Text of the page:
Advanced Analysis Using Unit Data and Event Templates
I believe you have to be willing to be misunderstood if you're going to innovate.
In this chapter, we follow the refinery digital transformation team as they find more innovative ways to use the enterprise industrial data infrastructure (EIDI) information for continuous operational improvement. This chapter ties together many of the concepts described in earlier chapters, such as event frames and offline analysis, as the team attempts to understand and resolve a gap between scheduled production targets and actual production output.
They design and prototype a simple template, known as the digital plant template, as a basis for tracking the mysterious variance. The template components analyzed are simply production rate and consumable variables through various stages of the refining process. The team generates EIDI event frames to track for these operational stages, which when reviewed, determine exactly when and where these hidden production and energy losses occur. After pilot testing, they now have a reusable template that they can deploy to the entire refinery on a unit-by-unit basis. This chapter outlines four key steps the team deploys to solve this problem, significantly accelerating EIDI time to value.
This chapter describes a more advanced solution to analyze trouble time, idle time, and downtime, through the use of event frames and the digital plant template. This chapter will likely appeal to readers who are experienced, proficient EIDI users. If you are not quite in that category yet, we hope you will take away some ideas on how to better analyze a refinery or plant process through the tools mentioned here.
This chapter explains and sequences through most of the techniques required for this analysis. At the end of the chapter, there is a link to a manual that describes these techniques in more detail.
Innovative Use of EIDI Capabilities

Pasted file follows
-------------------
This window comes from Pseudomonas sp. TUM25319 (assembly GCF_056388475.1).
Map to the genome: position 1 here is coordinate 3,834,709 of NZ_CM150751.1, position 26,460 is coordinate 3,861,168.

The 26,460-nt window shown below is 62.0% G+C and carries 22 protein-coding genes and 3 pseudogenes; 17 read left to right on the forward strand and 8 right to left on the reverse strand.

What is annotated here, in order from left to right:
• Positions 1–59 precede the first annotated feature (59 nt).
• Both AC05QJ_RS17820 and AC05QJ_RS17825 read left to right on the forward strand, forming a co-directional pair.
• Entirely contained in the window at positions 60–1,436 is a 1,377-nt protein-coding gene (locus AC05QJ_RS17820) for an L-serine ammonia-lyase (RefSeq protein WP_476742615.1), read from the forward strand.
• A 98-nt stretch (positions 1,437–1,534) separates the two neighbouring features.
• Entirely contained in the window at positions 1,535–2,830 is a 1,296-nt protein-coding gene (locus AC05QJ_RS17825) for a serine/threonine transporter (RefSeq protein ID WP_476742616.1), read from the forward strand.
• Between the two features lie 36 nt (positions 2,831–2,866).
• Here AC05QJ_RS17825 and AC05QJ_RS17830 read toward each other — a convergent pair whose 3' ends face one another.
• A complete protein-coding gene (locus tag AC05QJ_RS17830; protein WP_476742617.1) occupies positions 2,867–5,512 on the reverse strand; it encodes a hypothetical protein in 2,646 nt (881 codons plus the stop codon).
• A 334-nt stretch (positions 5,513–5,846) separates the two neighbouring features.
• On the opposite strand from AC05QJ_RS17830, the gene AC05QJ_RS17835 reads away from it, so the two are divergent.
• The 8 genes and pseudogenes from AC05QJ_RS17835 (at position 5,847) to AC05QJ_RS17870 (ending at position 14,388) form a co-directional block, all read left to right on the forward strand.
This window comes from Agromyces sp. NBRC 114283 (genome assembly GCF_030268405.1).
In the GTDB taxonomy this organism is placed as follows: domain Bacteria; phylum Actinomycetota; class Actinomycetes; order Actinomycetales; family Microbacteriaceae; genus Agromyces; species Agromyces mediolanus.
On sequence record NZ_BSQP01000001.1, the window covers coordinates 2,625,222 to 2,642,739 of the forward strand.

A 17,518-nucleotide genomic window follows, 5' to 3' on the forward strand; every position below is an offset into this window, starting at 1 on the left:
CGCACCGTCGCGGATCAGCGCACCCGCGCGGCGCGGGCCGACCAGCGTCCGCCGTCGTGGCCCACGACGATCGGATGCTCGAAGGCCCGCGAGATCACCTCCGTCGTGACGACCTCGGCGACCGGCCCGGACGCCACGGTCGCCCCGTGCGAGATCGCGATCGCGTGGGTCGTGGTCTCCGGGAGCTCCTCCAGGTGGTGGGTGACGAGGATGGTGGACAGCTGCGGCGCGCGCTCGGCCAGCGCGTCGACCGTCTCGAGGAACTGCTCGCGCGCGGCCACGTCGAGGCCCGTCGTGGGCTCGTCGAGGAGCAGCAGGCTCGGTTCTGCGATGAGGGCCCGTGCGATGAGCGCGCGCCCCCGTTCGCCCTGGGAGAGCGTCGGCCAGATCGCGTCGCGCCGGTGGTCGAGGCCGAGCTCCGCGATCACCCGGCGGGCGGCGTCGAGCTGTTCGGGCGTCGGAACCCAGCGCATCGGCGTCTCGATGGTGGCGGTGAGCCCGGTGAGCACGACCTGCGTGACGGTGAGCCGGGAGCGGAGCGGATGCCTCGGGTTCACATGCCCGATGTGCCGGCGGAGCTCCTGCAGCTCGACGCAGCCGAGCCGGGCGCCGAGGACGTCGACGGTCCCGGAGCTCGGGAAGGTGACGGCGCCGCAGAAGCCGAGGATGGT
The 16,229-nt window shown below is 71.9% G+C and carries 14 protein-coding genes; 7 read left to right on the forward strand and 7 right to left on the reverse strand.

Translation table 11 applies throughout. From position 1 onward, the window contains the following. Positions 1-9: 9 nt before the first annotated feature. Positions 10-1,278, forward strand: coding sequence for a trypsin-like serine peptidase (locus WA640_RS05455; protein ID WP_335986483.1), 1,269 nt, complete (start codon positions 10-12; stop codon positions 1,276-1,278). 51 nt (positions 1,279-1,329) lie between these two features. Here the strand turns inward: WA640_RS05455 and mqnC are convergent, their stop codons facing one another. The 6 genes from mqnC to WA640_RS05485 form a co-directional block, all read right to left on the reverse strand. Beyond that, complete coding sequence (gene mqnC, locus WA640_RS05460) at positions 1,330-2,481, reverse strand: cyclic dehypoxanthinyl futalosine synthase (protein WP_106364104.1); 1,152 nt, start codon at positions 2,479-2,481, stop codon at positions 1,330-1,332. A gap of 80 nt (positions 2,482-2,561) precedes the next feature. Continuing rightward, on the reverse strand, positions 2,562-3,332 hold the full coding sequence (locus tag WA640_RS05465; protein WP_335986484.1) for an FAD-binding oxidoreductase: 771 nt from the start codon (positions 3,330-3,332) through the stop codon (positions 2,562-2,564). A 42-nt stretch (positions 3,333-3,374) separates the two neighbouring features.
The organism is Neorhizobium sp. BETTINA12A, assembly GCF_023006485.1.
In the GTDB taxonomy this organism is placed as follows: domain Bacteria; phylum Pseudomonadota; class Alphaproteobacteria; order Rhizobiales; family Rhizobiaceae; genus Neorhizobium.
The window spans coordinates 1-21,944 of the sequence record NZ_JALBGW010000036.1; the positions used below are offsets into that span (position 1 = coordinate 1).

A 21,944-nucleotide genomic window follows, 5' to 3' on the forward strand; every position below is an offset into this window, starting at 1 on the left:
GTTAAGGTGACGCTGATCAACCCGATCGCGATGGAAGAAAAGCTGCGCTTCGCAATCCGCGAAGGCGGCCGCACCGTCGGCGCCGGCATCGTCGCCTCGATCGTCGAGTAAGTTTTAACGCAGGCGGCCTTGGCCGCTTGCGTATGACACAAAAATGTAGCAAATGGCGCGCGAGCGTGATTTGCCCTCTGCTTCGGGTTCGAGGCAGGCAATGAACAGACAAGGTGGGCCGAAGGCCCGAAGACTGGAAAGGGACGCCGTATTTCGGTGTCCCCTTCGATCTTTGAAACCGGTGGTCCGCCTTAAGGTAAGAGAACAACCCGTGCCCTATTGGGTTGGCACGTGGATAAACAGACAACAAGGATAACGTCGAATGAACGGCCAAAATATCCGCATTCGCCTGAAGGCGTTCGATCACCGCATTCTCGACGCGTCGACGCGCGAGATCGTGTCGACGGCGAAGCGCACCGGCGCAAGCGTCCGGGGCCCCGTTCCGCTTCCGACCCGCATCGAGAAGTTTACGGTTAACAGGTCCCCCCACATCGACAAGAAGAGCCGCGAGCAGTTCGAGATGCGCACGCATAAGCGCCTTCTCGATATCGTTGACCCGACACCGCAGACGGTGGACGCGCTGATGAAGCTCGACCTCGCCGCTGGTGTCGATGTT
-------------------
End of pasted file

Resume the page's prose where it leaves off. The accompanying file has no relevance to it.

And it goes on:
Peter Argus' digital transformation team met to review the enterprise industrial data infrastructure (EIDI) deployment progress. Other than some small hiccups usually associated with installing a system of this scope, the initial implementation was going well.
After the initial use assessment part of the discussion concluded, Tom Jordan, the refinery plant manager, commented that the Proclndustries South Texas refinery financial systems do not have sufficiently granular information about key operations production and consumables data. Much of this data is stored in the EIDI. Events that occur during the production process may shed light on causes of production losses. These events could be equipment startups or shutdowns, production set-up times, process idle times or downtimes, and unscheduled equipment shutdowns. Tom commented, "If we had a way to capture these events with relevant specifics, we could improve the overall flow of material in our refinery" (Bascur and Kennedy 2001; Bascur 2019; Bascur and Soudek 2019).
Tom told the digital transformation team that he wanted to capture these events in an effort to quantify the operating expenditures (ОРЕХ). "This will eliminate what we have been trying to do for years in spreadsheets. If the EIDI can do it automatically, the need for individual spreadsheets will disappear and the information will be available to everyone," he stated. He then presented a chart showing typical Proclndustries operational costs (Figure 4.1).
Tom explained that fuel is the largest operational cost followed by maintenance costs. The transition to a condition-based maintenance schedule is
Proclndustries refinery operational costs by percentage (HC loss = hydrocarbons lost during the refining process).
Four steps toward maximizing yields and reducing operating costs. (Courtesy of O.A. Bascur, OSIsoft LLC.)
helping reduce costs. EIDI-related data could potentially provide insights into other hidden energy costs.
Monica Armstrong (planning and economics coordinator), who helps define the daily production schedule, explained the current process to define refiner)^ targets and key performance indicators (KPIs). "The team needs to show management how they can use the EIDI system to apply new methods of analysis that can identify process improvement opportunities— specifically, tools that analyze data during specific operating modes of plant equipment and calculate comparisons between planned targets and actual production yields."
Peter and Monica realized that they need to have operational events classified in real time and quickly calculate production losses. By possessing this real-time data and the production loss times, they can improve on the parameters used as input to the refinery linear programming (LP), used for scheduling and optimization.
The transformation team constructs a four-step process to show management the flow of how the EIDI data is used to analyze and solve problems, as shown in Figure 4.2.